Judge To Rule April 28 On CPS Discrimination Lawsuit Against State

CHICAGO (CBS) — A Cook County judge will rule next week whether the cash-strapped Chicago Public Schools can move forward with a lawsuit accusing the state of discriminating against minority students in its education funding system.

The Chicago Board of Education and a group of CPS parents have filed a lawsuit against the state, seeking to declare its funding systems illegal under the Illinois Civil Rights Act.

At a hearing on the lawsuit on Wednesday, attorneys for the two sides argued whether education funding is adequate, if current levels are discriminatory, and whether the state can even be sued for discrimination.

CPS attorneys have sought a preliminary injunction barring the state from distributing any education funding in what they call a discriminatory manner. They asked Cook County Judge Franklin Valderrama for a prompt ruling at Wednesday’s hearing, although it’s unclear how such a ruling would help keep CPS afloat financially.

“The statute gives the judge broad authority to fashion a remedy to protect our children,” CPS Chief Executive Officer Forrest Claypool said after the hearing.

CPS has said it must close schools 20 days early – on June 1 – unless the state comes up with more funding, or a court orders the state to do so.

Illinois Secretary of Education Beth Purvis warned Claypool against ending classes June 1.

“The Chicago Public Schools actually could lose money the following year, because they would have too few days in this school year. So, to me, that does not sound like a smart decision,” she said.

Mayor Rahm Emanuel bristled when asked whether he would do anything to keep the school year from ending early.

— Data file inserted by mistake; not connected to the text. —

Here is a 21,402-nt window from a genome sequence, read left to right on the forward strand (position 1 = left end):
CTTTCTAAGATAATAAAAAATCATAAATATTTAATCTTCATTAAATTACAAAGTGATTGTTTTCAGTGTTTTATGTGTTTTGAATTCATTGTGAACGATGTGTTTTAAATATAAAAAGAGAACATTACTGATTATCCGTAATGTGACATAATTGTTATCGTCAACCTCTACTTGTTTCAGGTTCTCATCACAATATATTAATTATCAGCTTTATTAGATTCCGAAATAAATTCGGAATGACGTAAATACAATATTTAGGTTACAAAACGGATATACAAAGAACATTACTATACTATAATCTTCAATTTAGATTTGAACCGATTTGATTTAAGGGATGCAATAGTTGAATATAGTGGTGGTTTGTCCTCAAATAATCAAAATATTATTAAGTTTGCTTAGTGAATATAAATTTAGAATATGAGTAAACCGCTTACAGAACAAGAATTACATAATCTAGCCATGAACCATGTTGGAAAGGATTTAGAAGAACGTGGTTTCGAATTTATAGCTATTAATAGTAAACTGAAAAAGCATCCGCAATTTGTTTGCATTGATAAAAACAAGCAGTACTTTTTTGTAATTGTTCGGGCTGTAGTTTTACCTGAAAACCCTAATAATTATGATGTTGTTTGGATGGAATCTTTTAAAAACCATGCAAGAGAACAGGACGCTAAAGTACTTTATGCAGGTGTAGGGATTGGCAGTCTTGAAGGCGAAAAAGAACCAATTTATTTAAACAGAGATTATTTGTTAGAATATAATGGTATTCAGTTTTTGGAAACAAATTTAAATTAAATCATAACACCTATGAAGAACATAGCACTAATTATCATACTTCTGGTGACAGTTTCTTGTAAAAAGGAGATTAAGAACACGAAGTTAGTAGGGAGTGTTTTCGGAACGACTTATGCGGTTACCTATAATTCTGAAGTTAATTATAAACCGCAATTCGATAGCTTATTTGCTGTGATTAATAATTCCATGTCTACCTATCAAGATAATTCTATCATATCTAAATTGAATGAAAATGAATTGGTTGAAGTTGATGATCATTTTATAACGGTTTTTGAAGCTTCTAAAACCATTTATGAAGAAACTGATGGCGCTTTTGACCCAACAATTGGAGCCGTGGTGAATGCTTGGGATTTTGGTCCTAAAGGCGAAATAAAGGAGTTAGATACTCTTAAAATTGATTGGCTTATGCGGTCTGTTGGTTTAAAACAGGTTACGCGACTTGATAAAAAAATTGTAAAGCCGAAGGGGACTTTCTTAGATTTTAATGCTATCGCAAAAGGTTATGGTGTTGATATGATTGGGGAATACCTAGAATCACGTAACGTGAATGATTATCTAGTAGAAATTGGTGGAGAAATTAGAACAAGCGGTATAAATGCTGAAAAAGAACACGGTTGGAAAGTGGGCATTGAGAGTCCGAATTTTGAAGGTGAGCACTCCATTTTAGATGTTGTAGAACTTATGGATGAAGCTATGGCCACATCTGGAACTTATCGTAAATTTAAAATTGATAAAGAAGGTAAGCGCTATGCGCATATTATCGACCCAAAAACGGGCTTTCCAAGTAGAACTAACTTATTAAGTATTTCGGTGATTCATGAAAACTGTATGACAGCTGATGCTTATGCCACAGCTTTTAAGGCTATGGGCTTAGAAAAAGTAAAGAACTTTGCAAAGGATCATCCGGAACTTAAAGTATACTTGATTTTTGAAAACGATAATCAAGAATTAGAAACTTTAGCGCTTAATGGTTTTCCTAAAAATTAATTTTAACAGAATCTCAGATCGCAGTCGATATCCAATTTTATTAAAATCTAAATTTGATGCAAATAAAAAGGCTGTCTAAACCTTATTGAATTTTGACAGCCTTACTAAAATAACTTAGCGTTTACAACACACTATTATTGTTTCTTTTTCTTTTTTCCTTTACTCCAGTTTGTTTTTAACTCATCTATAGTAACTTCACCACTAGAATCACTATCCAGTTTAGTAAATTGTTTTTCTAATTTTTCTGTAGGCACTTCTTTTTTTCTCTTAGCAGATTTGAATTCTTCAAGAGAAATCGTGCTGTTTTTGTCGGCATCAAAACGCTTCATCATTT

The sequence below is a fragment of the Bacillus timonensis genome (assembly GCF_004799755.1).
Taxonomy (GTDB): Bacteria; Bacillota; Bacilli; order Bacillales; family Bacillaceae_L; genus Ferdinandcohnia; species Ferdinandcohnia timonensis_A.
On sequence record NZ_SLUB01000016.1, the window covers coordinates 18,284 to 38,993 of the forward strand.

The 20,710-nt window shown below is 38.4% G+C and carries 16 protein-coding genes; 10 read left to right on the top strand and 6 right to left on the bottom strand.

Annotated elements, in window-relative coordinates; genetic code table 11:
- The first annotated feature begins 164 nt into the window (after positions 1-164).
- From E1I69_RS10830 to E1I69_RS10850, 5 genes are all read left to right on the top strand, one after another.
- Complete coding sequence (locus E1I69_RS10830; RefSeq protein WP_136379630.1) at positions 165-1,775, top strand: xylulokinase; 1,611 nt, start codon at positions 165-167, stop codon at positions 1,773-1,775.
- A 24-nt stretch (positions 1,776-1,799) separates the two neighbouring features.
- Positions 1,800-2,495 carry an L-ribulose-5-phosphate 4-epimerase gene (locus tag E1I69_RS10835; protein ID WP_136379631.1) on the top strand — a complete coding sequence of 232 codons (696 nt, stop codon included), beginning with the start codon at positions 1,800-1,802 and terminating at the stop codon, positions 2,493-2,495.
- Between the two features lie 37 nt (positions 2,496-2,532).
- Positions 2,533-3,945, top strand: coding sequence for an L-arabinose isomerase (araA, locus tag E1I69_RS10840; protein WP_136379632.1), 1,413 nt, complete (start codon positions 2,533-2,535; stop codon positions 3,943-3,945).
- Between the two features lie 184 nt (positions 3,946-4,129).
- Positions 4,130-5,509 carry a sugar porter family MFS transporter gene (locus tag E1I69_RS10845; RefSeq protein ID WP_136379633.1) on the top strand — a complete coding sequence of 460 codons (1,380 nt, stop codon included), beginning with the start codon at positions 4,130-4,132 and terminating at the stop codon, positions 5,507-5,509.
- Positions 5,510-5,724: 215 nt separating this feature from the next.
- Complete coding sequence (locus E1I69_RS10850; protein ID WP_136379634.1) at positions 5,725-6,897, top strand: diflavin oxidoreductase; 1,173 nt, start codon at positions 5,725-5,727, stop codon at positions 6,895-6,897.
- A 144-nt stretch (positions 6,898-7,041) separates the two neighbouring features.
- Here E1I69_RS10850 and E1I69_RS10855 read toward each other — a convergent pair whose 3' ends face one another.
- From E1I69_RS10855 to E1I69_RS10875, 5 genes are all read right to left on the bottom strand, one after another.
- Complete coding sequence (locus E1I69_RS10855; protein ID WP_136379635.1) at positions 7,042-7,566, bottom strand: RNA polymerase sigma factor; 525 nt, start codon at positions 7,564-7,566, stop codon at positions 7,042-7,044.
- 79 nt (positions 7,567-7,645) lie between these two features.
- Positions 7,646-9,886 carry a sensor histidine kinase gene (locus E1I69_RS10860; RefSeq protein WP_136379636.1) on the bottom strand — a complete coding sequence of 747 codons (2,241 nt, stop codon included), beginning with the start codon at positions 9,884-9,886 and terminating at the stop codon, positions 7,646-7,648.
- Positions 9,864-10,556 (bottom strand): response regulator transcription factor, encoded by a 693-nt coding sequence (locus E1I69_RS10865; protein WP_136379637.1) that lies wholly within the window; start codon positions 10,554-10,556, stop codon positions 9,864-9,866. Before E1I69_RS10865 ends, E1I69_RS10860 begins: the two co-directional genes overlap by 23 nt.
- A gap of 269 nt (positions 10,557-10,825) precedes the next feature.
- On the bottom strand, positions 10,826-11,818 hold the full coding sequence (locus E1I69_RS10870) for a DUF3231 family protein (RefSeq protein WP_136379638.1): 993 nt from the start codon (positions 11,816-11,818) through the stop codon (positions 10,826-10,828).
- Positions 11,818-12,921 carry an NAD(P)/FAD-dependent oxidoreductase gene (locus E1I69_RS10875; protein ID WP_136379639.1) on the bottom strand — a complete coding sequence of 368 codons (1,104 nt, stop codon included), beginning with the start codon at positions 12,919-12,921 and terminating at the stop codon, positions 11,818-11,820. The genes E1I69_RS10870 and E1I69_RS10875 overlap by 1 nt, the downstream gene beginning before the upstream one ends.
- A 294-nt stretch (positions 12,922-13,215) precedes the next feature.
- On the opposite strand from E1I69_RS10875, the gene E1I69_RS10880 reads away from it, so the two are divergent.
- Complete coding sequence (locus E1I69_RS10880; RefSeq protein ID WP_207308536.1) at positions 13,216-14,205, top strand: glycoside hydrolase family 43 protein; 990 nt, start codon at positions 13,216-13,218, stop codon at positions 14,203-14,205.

“I have done a lot to help the schools, but I am not going to let the state of Illinois off the hook for the way they both under-fund pensions and under-fund education for kids,” he said.

District lawyers have argued the state discriminates against poor and minority students by funding teacher pensions in the suburbs and downstate – where school districts are predominantly white – while leaving CPS to fund its own teachers’ pensions itself.

The state’s lawyers have argued CPS has no legal standing under the Illinois Civil Rights Act to sue the state for discrimination.

Franklin said he would rule on April 28 on the question of whether CPS can move forward with its lawsuit.

Claypool has said the district has 20 percent of the state’s public school students, but gets only 15 percent of state education funding. He said the state has even conceded the discrimination contended in the suit.

“The governor’s lawyers admitted that our facts are correct; that our students are 20 percent of enrollment, but receive only 15 percent of state funding. That’s a $500 million annual gap. Our children are 90 percent of color. The rest of the state is predominantly white,” he said.

Purvis dismissed the district’s claims of discrimination.

“The funding formula is broken. As to your question is it discriminatory against the children in Chicago? No,” she said.

Purvis said, instead of pointing fingers and blaming the governor for its own financial mismanagement, CPS should be urging lawmakers to pass a balanced budget that helps all schools. She said CPS funding has increased, despite declining enrollment and rising property values.

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